Jobs The Real Ammunition Against Violence


Posted: May 24, 2007


Let's talk about "stop and hire."

Because when it comes to doing something about the rise in violence and homicide, what's important is not so much what we have to get rid of - illegal and overabundant guns - but what we have to create: jobs for young people.

There's a new mantra that is worth heeding: Nothing stops a bullet like a job.

That's especially true in a city like ours, with too many young, disconnected people, often drop-outs, who are on a path leading to violence and despair rather than to bright prospects. A decreasing base of low-skilled jobs over the past few decades has exacerbated the problem.

That's why we give a big thumbs-up to state Sen. Vincent Hughes' attempt to create a constructive pathway for more kids to get jobs.

Hughes is about to introduce a Youth Empowerment Services (YES) bill that would create of statewide fund of $100 million. This money would help create youth summer and year-round employment and internships.

Hughes' effort will target workforce-investment boards around the state, and includes Philadelphia Youth Network's WorkReady program.

The Daily News and this page makes annual appeals on behalf of WorkReady for employers to step up to the plate and provide internships for young people. Last year, WorkReady lined up more than 7,000 summer internships, giving young people valuable experience in the workplace, the chance to be mentored, and an important way to stay connected.

Unfortunately, a waiting list of 3,000 kids never got the chance at these opportunities.

Given the speed at which Harrisburg works, the Hughes initiative isn't likely to help in this summer's WorkReady recruitment, which has already begun. (Interested companies can visit to sign up or get more information).

And this year's internship recruitment has a new set of challenges. When the state recently raised the minimum wage, the money available to fund the internships was spread much thinner. The Youth Network is going to have to work that much harder to make up the difference.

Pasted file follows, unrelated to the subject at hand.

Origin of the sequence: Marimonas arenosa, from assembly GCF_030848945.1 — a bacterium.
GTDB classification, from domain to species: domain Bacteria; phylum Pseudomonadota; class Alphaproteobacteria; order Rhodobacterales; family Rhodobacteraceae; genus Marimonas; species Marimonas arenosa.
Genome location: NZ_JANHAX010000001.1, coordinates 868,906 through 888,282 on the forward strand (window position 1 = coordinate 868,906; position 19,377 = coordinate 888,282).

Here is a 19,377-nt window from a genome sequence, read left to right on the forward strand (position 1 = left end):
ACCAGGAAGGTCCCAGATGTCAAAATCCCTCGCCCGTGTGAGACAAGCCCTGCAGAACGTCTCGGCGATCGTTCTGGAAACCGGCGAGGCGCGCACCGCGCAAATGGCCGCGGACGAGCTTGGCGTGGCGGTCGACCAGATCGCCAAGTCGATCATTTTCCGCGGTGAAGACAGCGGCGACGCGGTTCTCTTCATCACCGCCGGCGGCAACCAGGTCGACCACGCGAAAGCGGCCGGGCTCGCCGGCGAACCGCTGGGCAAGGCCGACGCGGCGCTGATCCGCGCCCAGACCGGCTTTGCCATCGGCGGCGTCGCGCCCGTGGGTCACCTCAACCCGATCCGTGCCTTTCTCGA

The Hughes bill will help with that, by providing a 2-to-1 match for every dollar that employers contribute to the program. It will also provide additional anti-violence programs.

It's not hard to connect the dots between lack of job opportunities for young people and the dead-end, often violent paths that they resort to.

The Greater Philadelphia Chamber of Commerce has seen this connection, too, and has taken a leadership role in trying to turn this around. They are backing a bill that would provide tax credits to employers who provide jobs to youth who are at or below the 150 percent poverty level.

This bill was introduced last year by Reps. John Taylor and Josh Shapiro; we urge the Legislature to get moving on this.

Giving a young person a summer job can have an extraordinary impact on his or her life. This employment helps the city, too, by creating a larger pool of experienced and skilled workers. It's right that the state step in to encourage this effort, but it's critical that the private sector do its part.

WorkReady's goal for this summer is 10,000 internships. Think of that as 10,000 kids who suddenly have options and potential, and who can see a way of life that doesn't need guns or violence to sustain it.

That's a huge return on a small investment. *

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